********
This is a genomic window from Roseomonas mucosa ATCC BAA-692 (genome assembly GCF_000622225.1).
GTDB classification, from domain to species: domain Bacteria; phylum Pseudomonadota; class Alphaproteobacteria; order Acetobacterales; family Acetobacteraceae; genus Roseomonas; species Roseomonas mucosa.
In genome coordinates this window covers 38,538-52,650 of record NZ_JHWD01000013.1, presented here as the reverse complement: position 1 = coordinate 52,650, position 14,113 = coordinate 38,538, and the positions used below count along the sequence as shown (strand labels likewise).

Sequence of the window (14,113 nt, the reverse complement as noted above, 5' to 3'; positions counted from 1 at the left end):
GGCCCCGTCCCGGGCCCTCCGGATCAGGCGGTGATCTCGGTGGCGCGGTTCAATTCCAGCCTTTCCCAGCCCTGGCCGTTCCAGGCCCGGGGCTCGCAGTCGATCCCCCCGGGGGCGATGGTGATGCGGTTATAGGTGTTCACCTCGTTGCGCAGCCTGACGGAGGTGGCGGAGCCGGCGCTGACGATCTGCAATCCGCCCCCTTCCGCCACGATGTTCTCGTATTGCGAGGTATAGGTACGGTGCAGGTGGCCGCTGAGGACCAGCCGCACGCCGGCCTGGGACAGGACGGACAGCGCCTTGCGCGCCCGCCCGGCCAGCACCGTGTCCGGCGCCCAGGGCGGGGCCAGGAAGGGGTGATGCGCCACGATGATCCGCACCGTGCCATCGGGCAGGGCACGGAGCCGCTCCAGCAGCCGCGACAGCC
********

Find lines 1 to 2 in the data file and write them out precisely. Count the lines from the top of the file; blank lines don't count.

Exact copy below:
This is a genomic window from Roseomonas mucosa ATCC BAA-692 (genome assembly GCF_000622225.1).
GTDB classification, from domain to species: domain Bacteria; phylum Pseudomonadota; class Alphaproteobacteria; order Acetobacterales; family Acetobacteraceae; genus Roseomonas; species Roseomonas mucosa.